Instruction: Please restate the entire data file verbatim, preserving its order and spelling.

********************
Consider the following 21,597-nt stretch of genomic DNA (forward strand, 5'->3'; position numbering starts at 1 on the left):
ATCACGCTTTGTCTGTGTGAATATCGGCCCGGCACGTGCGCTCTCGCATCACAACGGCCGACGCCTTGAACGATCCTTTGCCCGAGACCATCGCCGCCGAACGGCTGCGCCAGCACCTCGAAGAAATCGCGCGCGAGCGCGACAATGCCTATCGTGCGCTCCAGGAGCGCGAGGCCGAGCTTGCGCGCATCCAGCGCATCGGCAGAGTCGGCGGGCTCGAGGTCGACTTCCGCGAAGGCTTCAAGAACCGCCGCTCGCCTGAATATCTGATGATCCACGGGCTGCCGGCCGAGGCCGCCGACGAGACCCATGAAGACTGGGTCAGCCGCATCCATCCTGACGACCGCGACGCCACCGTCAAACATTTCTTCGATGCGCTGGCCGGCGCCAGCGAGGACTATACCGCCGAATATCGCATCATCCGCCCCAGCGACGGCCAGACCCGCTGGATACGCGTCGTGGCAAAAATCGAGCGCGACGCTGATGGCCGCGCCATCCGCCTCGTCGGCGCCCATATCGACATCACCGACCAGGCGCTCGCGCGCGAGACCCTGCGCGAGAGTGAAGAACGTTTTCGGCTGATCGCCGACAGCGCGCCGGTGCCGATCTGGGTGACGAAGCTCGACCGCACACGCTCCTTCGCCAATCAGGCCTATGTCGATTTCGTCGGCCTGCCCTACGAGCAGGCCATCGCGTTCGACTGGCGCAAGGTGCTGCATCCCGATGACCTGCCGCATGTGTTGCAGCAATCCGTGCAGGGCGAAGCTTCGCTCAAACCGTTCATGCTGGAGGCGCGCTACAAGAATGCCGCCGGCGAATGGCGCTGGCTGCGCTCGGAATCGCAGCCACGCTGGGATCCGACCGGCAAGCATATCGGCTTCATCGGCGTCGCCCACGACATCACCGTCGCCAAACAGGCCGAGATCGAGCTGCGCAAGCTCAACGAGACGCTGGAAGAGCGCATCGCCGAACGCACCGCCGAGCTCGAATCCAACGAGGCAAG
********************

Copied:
Consider the following 21,597-nt stretch of genomic DNA (forward strand, 5'->3'; position numbering starts at 1 on the left):
ATCACGCTTTGTCTGTGTGAATATCGGCCCGGCACGTGCGCTCTCGCATCACAACGGCCGACGCCTTGAACGATCCTTTGCCCGAGACCATCGCCGCCGAACGGCTGCGCCAGCACCTCGAAGAAATCGCGCGCGAGCGCGACAATGCCTATCGTGCGCTCCAGGAGCGCGAGGCCGAGCTTGCGCGCATCCAGCGCATCGGCAGAGTCGGCGGGCTCGAGGTCGACTTCCGCGAAGGCTTCAAGAACCGCCGCTCGCCTGAATATCTGATGATCCACGGGCTGCCGGCCGAGGCCGCCGACGAGACCCATGAAGACTGGGTCAGCCGCATCCATCCTGACGACCGCGACGCCACCGTCAAACATTTCTTCGATGCGCTGGCCGGCGCCAGCGAGGACTATACCGCCGAATATCGCATCATCCGCCCCAGCGACGGCCAGACCCGCTGGATACGCGTCGTGGCAAAAATCGAGCGCGACGCTGATGGCCGCGCCATCCGCCTCGTCGGCGCCCATATCGACATCACCGACCAGGCGCTCGCGCGCGAGACCCTGCGCGAGAGTGAAGAACGTTTTCGGCTGATCGCCGACAGCGCGCCGGTGCCGATCTGGGTGACGAAGCTCGACCGCACACGCTCCTTCGCCAATCAGGCCTATGTCGATTTCGTCGGCCTGCCCTACGAGCAGGCCATCGCGTTCGACTGGCGCAAGGTGCTGCATCCCGATGACCTGCCGCATGTGTTGCAGCAATCCGTGCAGGGCGAAGCTTCGCTCAAACCGTTCATGCTGGAGGCGCGCTACAAGAATGCCGCCGGCGAATGGCGCTGGCTGCGCTCGGAATCGCAGCCACGCTGGGATCCGACCGGCAAGCATATCGGCTTCATCGGCGTCGCCCACGACATCACCGTCGCCAAACAGGCCGAGATCGAGCTGCGCAAGCTCAACGAGACGCTGGAAGAGCGCATCGCCGAACGCACCGCCGAGCTCGAATCCAACGAGGCAAG